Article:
Ah! Rome... the eternal city, filled with local trattorias, romantic osterias, wine bars, and plenty of tourist traps. Today we are going to teach you exactly how to explore Rome like a local. To eat and drink like you are in a Fellini film you must travel outside of the centro storico for a taste of the real, working man's Rome. Read on to see our Italian wine experts favorite dishes, restaurants and gastronomic destinations.
Rome’s cuisine and gastronomic identity is built on cucina povera, literally translated to peasant food but more commonly interpreted as utilizing everything and not throwing anything away, from the common vegetable scraps to the innards of the pig. Seasonal ingredients are still the status quo in Rome and it shows in the quality food establishments. When in season, typically around February, artichokes are seen at every outdoor market and every restaurant. There are two main artichoke dishes: Carciofi alla Giudia and Carciofi alla Romana. Alla Giudia is a recipe stemming from the Jewish diaspora fried to perfection, hence the name. For those who don’t know, Rome has a Jewish quarter contributing to Rome’s gastronomy, both by dishes that are seen on menus and also to its cultural identity. Alla Romana is when the artichoke is braised and becomes fork tender. The best way to try both of these dishes is side by side, carefully examining the differences of the two dishes while being marveled by the simplicity and completely different mouthfeel and experience.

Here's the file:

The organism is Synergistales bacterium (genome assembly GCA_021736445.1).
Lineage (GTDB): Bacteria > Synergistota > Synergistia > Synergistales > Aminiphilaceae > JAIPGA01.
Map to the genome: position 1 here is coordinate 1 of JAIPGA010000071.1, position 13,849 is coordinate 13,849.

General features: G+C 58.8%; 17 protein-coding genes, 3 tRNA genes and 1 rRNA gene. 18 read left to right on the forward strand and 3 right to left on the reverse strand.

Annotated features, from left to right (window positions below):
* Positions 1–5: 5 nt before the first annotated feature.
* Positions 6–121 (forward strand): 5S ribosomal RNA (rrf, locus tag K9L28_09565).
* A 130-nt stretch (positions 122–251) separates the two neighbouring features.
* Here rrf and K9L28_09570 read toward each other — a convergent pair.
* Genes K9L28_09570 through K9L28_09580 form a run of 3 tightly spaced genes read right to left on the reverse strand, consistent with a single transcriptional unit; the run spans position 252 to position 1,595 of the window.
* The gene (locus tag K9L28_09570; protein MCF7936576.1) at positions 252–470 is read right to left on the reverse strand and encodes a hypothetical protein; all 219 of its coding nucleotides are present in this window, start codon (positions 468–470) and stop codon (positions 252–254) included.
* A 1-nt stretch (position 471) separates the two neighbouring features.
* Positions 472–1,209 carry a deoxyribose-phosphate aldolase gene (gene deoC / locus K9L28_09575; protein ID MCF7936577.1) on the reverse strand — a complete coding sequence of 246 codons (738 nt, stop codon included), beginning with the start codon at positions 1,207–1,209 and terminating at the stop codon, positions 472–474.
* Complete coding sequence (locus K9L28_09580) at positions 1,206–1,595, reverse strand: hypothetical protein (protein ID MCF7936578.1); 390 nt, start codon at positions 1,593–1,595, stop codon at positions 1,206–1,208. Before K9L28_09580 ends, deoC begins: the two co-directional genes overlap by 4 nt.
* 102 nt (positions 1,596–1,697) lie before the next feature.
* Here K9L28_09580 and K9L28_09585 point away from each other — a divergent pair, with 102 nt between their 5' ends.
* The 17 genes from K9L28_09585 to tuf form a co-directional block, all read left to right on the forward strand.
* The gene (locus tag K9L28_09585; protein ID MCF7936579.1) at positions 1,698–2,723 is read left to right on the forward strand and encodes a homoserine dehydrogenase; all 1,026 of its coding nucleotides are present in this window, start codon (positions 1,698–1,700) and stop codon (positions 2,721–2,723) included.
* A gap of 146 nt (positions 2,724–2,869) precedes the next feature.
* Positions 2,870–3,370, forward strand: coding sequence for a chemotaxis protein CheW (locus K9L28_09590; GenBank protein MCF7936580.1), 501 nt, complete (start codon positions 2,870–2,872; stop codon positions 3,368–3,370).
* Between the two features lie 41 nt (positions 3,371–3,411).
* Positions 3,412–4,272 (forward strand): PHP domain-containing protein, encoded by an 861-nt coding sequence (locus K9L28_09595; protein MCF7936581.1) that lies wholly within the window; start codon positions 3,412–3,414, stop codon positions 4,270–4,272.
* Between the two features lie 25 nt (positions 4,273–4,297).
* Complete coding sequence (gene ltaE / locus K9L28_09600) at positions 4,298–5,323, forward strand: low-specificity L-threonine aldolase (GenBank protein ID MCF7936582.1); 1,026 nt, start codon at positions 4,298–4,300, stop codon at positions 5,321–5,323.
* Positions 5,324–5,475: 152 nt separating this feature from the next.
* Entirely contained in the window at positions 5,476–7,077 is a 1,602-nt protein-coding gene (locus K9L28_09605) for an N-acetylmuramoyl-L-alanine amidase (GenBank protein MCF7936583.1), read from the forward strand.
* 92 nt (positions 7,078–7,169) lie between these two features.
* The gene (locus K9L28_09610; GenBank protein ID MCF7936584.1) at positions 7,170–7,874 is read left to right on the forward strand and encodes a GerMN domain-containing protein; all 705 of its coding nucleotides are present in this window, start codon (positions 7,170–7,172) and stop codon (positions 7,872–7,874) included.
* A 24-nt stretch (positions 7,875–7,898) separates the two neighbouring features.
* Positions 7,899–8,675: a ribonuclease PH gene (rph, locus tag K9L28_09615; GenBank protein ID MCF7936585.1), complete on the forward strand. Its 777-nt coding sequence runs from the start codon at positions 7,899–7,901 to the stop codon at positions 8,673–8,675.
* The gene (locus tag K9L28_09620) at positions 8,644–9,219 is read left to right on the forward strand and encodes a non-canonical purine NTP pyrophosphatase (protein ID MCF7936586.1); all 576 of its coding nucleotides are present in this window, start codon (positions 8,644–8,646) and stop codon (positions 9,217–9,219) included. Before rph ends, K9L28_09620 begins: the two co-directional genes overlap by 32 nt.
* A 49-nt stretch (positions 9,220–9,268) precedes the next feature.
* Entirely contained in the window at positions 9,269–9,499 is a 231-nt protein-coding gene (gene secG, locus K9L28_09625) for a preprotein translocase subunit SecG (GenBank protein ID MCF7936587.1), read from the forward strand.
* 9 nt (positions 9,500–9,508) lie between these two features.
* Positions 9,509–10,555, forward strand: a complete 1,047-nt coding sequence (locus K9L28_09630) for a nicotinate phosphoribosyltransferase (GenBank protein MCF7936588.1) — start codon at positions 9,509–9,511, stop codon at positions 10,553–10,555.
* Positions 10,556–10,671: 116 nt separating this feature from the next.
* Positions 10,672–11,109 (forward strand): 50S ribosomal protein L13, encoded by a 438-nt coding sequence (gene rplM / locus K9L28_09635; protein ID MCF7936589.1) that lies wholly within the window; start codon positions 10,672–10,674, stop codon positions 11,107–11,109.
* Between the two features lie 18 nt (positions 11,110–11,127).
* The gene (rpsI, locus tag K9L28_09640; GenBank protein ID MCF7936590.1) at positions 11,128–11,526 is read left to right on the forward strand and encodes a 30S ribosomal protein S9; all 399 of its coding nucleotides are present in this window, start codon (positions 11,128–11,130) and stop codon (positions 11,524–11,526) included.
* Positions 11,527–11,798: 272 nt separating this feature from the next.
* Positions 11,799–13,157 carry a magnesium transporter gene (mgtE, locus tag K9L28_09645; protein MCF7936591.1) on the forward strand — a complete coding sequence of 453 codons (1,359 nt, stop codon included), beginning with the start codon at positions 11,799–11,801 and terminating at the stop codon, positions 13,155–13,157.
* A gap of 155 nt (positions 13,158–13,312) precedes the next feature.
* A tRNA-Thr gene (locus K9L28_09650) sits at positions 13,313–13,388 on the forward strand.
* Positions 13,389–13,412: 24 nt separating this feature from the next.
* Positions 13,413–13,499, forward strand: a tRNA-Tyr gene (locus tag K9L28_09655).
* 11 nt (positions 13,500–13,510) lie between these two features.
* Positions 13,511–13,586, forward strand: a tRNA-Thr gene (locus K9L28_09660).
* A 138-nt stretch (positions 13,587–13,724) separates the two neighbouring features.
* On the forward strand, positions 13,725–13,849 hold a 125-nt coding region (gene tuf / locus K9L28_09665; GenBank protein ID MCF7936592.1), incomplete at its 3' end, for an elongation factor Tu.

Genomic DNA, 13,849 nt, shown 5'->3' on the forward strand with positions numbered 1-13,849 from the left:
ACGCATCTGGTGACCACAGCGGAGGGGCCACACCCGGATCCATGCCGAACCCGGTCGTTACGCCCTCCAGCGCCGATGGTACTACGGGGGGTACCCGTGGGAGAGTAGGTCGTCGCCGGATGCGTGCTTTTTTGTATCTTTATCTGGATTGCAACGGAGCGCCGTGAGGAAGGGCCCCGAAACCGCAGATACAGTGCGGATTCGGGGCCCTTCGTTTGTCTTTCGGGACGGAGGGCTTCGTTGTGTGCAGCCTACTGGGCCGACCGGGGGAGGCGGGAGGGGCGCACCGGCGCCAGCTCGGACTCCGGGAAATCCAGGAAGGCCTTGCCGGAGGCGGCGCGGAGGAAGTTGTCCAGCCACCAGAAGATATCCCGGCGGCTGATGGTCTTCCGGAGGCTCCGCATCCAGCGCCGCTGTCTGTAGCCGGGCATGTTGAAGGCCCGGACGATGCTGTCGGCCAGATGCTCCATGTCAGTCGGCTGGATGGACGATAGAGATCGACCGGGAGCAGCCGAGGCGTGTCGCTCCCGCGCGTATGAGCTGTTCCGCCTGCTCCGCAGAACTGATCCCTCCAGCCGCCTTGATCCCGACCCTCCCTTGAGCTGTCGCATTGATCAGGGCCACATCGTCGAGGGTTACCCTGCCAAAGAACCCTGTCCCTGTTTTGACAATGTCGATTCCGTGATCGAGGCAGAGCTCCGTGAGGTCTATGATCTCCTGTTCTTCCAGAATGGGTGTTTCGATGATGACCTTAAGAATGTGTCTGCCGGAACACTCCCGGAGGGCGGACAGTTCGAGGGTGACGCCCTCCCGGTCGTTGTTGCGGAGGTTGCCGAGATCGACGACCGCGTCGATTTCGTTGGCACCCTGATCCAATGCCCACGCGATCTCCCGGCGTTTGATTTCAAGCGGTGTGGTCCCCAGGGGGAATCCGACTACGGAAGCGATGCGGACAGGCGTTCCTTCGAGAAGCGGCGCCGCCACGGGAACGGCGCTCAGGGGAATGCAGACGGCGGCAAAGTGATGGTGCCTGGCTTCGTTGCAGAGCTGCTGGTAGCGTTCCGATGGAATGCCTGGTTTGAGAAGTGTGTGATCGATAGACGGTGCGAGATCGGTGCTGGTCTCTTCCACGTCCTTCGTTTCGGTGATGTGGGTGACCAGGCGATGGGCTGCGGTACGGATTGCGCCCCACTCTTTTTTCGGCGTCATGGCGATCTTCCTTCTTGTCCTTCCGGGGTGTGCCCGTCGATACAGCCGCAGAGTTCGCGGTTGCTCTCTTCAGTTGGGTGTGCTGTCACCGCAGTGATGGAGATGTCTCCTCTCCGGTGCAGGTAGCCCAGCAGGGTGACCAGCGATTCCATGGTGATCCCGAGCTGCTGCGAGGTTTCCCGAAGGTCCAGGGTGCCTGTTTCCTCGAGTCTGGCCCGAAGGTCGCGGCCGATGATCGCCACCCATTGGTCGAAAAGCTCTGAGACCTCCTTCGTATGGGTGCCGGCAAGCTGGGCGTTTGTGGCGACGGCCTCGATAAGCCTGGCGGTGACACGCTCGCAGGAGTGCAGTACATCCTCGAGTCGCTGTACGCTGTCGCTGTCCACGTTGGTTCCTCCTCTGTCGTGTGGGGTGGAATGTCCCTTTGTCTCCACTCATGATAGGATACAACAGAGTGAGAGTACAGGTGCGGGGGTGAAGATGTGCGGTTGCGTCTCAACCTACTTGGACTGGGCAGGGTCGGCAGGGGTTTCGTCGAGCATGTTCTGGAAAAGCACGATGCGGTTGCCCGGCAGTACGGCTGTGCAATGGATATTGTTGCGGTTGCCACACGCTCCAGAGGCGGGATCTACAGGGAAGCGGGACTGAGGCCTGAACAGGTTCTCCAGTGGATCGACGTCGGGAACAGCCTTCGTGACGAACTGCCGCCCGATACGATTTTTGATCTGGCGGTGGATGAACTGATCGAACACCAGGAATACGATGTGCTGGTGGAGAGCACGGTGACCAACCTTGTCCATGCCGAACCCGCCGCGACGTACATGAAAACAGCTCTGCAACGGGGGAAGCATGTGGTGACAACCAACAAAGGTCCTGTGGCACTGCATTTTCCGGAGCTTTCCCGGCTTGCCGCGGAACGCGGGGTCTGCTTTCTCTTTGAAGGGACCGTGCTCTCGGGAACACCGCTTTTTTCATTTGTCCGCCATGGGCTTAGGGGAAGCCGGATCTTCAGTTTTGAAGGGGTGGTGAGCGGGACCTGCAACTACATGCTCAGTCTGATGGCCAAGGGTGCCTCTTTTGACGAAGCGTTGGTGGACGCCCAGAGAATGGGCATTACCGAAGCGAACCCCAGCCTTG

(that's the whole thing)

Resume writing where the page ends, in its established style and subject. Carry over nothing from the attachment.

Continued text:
Some establishments that do this dish exceptionally well are first in the Jewish district, the eternally popular Nonna Betta which is most famous for the Carciofi alla Giudia. For the Carciofi alla Romana, a quaint yet very popular trattoria in the hip neighborhood of Trastevere is Da Enzo al 29. Arrive early, as it seems like almost every night this place is packed with locals and tourists alike. The perfect wine pairing for this dish would be trying one of the local wines made out of an indigenous red grape called ciliegiolo, the same name as cherry. A light bodied red with good acidity and very drinkable which can cut through the salty and delicious artichoke dish. Podere Orto, a winery outside of Rome makes a great small production ciliegiolo that is farmed organically. Another great producer making this wine is Podere Sassi, making a sparkling red out of the same grape. Be warned! This wine goes down fast, almost too fast.
Quinto quarto, or literally the 5th quarter is another pillar to Rome’s food scene. What this means is Romans love to eat almost every part of the animal, including, intestines, lung, oxtail, tripe and heart among other specialties. This was not born out of choice, but of necessity. Back in the day, Romans divided an animal based on class: The first quarter, or primo quarto, were considered the best cuts of meat and went to the Nobility. The second quarter was for the clergy, the third quarter went to bourgeois, the fourth quarter went to the soldiers, and finally, the fifth quarter went to and and was divided among the rest of the population.